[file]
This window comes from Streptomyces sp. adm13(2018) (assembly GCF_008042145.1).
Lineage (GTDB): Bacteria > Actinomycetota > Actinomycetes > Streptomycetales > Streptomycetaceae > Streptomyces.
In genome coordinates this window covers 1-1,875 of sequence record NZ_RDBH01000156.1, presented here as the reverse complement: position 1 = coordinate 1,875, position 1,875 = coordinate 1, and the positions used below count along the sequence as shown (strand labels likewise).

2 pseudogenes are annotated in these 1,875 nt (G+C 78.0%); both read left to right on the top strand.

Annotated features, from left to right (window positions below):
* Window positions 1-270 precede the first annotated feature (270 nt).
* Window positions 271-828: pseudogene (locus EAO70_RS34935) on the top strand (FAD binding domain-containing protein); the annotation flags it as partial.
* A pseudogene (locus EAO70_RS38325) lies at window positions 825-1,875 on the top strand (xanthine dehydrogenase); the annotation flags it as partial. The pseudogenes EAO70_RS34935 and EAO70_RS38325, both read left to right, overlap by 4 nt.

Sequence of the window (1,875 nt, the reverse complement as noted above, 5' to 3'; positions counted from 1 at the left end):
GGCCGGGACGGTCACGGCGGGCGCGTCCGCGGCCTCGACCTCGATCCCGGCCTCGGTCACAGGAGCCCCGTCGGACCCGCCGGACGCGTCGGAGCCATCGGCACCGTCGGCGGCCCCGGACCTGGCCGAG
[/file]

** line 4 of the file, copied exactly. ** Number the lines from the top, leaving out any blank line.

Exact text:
2 pseudogenes are annotated in these 1,875 nt (G+C 78.0%); both read left to right on the top strand.